Statement Sleeves are Gaining Momentum

The last few seasons, trends in shoulder hems have been all the rage: off shoulder, cold shoulder, no shoulder, one shoulder.

This winter, it’s all about the sleeves – they have become an accessory in and of themselves. There are so many variations of a wide sleeve that are big right now.  Wide sleeves became de rigueur  in the 1830’s with the Gigot Sleeve, also known more literally as the “Leg of Mutton” Sleeve (I prefer Gigot, myself).  At this time, it was not appropriate or fashionable for a woman’s shoulders to slope horizontally from her neck to the end of her shoulder, but rather to slope romantically, as though she were pining for her gentleman caller. (Really?!) The sleeve would then taper below the elbow to the wrist.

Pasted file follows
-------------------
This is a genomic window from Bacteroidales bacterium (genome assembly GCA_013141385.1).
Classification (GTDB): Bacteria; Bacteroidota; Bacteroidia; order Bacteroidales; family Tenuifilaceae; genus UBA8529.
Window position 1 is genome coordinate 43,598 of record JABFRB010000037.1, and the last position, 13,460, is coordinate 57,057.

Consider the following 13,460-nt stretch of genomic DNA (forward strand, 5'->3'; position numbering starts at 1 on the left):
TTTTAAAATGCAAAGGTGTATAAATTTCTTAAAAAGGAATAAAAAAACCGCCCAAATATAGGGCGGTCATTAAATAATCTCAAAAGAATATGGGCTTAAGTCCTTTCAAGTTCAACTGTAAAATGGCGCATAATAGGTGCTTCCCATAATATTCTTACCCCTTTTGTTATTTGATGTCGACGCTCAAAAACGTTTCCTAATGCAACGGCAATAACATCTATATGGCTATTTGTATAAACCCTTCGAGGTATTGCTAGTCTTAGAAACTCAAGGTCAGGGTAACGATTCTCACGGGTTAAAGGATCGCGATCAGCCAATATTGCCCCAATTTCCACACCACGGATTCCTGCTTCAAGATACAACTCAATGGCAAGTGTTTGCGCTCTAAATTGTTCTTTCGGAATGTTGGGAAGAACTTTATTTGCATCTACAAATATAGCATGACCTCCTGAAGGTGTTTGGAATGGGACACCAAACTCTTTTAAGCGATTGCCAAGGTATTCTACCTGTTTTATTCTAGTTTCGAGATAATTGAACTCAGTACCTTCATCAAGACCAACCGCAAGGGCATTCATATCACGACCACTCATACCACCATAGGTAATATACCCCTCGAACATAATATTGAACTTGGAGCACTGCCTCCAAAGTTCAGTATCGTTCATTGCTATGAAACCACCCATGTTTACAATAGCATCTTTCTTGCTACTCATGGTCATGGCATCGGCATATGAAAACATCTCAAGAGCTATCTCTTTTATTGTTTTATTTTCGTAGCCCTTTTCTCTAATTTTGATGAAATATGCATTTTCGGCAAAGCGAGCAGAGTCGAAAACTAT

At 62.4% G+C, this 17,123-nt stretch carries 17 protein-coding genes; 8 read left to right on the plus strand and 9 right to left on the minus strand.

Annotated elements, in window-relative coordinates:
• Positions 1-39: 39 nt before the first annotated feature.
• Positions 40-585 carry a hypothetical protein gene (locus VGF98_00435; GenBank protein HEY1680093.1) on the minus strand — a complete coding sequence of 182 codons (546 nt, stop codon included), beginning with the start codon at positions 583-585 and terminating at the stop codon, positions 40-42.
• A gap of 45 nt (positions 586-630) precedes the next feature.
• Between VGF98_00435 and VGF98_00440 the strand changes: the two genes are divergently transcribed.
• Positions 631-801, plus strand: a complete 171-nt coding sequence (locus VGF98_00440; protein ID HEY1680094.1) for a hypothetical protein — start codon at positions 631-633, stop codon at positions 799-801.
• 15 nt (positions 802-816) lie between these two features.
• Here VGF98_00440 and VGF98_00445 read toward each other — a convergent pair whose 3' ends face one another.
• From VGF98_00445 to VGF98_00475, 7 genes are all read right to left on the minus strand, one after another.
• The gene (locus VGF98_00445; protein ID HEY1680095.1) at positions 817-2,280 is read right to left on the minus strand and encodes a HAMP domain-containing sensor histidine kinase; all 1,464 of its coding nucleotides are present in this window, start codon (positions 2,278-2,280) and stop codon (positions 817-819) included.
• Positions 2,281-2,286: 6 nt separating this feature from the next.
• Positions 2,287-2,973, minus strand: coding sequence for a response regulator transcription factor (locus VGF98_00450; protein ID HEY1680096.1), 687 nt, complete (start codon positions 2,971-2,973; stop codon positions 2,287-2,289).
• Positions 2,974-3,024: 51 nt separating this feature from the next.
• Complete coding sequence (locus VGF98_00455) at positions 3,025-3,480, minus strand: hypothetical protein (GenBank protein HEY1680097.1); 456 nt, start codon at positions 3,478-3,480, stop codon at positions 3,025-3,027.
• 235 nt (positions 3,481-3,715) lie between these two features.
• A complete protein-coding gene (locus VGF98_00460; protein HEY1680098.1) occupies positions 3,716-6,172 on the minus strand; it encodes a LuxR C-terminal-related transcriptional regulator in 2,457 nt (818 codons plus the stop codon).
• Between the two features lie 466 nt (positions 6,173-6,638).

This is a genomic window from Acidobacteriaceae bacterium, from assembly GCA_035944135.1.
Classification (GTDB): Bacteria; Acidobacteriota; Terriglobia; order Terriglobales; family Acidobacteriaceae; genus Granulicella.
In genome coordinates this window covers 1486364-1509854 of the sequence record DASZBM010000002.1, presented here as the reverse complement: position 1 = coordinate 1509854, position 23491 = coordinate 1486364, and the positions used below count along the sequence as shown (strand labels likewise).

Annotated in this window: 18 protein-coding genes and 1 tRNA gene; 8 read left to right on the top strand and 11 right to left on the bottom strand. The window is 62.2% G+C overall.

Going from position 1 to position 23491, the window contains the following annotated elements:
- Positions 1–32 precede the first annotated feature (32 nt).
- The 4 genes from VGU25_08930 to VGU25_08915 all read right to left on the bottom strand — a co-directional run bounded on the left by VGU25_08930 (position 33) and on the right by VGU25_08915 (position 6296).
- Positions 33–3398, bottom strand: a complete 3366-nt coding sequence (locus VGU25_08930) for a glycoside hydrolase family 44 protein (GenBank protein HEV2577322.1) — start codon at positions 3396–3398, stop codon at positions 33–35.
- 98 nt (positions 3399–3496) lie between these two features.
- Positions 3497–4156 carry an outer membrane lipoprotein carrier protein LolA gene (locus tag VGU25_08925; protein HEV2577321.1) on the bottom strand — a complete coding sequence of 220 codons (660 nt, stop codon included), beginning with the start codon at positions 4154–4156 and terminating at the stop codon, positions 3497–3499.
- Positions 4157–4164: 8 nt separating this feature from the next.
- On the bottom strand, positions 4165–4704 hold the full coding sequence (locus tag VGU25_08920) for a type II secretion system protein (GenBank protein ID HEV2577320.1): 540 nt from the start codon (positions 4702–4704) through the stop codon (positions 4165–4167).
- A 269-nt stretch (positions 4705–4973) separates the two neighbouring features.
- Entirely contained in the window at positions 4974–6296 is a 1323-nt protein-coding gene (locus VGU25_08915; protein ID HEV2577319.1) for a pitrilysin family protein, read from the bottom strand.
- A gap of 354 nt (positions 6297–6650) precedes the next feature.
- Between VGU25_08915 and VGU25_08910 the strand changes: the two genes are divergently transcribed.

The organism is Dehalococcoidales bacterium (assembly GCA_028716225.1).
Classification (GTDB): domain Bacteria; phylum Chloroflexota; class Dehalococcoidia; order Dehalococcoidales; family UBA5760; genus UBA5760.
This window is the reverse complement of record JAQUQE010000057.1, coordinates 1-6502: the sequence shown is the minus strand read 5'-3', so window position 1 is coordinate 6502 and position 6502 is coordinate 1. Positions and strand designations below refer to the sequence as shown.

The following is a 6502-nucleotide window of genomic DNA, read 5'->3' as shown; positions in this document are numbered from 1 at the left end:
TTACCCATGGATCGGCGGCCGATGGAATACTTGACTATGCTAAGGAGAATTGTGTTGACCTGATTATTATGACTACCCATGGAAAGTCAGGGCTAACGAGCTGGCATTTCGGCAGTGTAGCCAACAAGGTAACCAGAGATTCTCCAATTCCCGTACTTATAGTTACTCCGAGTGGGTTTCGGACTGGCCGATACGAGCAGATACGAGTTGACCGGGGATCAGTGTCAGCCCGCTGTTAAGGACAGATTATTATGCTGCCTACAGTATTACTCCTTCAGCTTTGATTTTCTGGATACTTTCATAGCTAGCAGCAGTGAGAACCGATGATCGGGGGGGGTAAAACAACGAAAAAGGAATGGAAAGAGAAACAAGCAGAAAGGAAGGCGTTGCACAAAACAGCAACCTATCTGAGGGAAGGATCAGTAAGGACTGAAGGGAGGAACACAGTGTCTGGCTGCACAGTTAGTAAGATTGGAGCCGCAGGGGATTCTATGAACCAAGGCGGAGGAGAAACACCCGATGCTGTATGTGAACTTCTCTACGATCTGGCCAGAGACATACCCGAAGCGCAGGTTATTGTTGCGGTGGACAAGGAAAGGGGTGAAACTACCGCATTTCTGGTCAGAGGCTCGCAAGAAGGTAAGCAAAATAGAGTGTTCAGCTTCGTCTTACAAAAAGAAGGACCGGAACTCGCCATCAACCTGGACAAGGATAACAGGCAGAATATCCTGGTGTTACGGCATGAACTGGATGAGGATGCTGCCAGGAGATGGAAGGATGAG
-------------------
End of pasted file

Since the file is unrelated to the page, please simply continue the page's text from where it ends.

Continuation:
Here’s an updated version of the Gigot Sleeve, with nary a mention of a mutton chop or pining of any sort.

See below for the approved current sleeve trends and how to name them.  (You may be quizzed on this later, and may even be asked to compare and contrast).   Enjoy the sleeve inspo!

The Angel Sleeve are often 3/4 in length and resemble the wing of an angel, natch.

The Bell Sleeve is wide throughout and “bells” out at the elongated cuff.

 

The Trumpet Sleeve is loose throughout, and “trumpets” out at the elbow.

The Calypso Sleeve features a ruffle or three and drapes from a free-fitting silhouette.   

Wide Cuff Sleeves are literally just that: wide cuffed sleeves.

Bishop Sleeves are a long, full sleeve gathered into a ruffled cuff at the wrist.